OK – so you’ve done the prior two things and the SIIA comes knocking (physically or with a letter requesting/demanding an audit).  What do you do?  Simple.  Deny them access – in writing.  They’ll threaten, similar to the Big Bad Wolf, to huff and puff and to blow your house down.  But if you’ve got things properly documented, the SIIA simply doesn’t have the legal right to audit.  It doesn’t matter whether the vendor they’re supposedly auditing for is a SIIA member.  It doesn’t matter if they claim to have permission.  (Oh, and interestingly enough, if they name names and tell you which vendor sent them to you, I would check your license agreement with that vendor because many vendors like to include confidentiality restrictions which prohibit either party from even identifying the other.)

Now, regardless of everything I’ve just told you, I also firmly believe that you should always be 100% compliant with your contractual obligations.  So use some form of license management tool to know that you’re only using what you’re licensed to use.



This Week on The Web 2009-10-11 by jigordon

These are the discussions that happened around the web this week – maybe you already read about them, maybe you need to again.  Come join the party on twitter (follow me here and you’ll participate in the conversation live.)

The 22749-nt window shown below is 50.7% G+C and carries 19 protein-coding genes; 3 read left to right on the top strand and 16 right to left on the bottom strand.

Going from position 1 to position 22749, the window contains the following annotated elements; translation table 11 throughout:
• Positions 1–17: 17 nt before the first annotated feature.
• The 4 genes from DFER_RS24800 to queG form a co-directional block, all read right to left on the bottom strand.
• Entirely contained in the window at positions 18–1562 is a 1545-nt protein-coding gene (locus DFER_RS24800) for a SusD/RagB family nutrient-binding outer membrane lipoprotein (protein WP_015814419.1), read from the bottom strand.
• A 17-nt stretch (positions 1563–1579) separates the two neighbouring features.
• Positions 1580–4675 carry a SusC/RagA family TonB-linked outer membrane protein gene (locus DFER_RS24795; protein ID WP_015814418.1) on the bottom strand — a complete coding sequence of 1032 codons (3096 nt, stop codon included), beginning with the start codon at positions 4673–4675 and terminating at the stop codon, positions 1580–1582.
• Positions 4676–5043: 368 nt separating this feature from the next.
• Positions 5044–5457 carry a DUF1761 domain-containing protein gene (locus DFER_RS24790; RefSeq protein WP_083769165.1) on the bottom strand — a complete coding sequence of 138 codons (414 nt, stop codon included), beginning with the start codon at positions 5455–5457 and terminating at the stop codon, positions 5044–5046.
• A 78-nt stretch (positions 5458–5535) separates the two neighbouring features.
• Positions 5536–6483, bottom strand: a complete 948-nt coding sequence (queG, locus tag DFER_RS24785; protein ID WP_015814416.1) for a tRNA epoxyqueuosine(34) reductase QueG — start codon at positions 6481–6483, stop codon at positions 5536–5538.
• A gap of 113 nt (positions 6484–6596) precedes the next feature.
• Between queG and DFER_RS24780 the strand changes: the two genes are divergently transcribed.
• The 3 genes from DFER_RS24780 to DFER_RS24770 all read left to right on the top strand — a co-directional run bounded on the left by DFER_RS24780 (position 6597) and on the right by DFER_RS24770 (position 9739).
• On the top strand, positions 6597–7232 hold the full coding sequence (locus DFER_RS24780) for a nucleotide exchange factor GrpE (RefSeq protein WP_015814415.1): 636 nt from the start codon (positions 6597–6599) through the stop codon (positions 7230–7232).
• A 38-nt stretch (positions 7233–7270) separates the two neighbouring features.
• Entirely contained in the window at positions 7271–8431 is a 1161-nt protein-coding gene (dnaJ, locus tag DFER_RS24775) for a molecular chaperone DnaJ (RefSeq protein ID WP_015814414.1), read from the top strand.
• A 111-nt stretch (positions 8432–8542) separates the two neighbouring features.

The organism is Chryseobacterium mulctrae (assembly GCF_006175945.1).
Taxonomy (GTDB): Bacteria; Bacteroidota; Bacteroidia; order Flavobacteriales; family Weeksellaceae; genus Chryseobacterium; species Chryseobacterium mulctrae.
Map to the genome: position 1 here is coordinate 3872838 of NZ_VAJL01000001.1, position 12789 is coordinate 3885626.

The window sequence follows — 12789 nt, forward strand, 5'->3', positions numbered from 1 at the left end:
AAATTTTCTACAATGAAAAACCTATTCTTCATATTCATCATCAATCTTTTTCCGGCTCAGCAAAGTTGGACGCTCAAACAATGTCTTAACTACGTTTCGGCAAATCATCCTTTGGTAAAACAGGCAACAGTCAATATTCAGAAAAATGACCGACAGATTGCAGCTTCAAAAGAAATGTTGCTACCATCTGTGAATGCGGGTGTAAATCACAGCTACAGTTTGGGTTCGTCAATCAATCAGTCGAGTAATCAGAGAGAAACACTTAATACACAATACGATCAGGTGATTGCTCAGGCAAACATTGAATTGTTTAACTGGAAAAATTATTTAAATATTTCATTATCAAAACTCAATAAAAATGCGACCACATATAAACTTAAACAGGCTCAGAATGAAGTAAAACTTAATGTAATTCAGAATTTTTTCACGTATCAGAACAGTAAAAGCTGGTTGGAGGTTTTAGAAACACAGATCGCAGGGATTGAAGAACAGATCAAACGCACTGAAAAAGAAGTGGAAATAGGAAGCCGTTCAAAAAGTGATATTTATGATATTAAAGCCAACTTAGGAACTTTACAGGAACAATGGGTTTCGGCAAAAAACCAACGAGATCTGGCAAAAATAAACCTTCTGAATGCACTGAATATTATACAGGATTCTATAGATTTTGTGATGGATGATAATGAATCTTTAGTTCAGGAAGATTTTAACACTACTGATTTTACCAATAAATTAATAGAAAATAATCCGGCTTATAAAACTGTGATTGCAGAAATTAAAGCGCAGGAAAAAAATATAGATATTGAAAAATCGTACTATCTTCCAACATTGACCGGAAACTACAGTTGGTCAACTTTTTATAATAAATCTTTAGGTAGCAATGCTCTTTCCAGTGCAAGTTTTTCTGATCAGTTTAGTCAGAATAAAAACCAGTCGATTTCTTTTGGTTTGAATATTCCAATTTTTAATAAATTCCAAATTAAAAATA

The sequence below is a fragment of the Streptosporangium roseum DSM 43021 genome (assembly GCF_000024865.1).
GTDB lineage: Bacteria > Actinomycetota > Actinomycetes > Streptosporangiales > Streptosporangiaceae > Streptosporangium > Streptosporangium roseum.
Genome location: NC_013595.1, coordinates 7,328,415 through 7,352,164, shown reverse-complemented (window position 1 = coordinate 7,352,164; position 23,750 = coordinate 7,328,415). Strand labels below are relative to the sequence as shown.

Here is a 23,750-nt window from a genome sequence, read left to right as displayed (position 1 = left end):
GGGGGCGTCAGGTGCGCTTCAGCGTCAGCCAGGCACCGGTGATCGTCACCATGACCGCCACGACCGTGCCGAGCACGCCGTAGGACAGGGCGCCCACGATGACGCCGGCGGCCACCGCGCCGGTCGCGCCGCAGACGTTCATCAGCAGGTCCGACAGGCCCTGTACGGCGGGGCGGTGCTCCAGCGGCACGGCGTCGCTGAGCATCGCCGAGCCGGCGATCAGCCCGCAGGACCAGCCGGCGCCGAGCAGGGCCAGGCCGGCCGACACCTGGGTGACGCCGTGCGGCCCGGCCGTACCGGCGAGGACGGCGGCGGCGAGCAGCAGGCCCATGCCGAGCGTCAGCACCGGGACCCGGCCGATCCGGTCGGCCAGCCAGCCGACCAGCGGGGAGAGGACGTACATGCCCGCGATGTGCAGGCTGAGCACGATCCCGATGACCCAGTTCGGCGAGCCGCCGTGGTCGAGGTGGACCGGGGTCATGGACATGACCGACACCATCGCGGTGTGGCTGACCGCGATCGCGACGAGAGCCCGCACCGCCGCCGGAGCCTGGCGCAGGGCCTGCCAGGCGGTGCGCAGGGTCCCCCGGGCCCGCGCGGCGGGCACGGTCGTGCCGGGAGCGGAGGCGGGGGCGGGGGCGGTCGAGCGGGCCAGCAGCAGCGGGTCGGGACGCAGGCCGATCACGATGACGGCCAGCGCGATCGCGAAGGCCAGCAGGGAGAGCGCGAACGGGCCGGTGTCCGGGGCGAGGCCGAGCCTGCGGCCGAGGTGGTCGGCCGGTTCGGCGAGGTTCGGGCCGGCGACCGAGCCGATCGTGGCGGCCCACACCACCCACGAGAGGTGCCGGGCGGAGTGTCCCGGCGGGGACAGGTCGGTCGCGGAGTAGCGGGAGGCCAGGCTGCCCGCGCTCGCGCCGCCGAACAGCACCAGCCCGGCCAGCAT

I also realized that many of you might have no idea what you’re seeing below.  Sorry.  These are “tweets”, 140 maximum character messages sent via Twitter.  Within the Twitterverse individual users follow others and have followers (think of it like overlapping Venn diagram circles).  To read a tweet, you have to wade through a bit of jargon used to make the most of the 140 character limitation.  “RT” for example, is shorthand for “Re-tweet” and the @____ is the username of some other individual on Twitter.  Combined together, then, “RT @_____” means that someone else wrote a tweet that I found important and I now want to forward along to my followers.  The URL’s are then also shortened by shortening services like bit.ly to make the most of the character limitation, too.  Lastly, you might see “hash” identifiers “#______” which are ways to tag tweets of a particular flavor for easy searching later and “<” which means that I am commenting on what came before it.



This Week on The Web 2009-08-23 by jigordon
August 23, 2009, 9:32 am
Filed under: book, contract management, contract terms, law, source code, trust, TWoTW

The things that happened around the web this week – maybe you already read about them, maybe you need to again: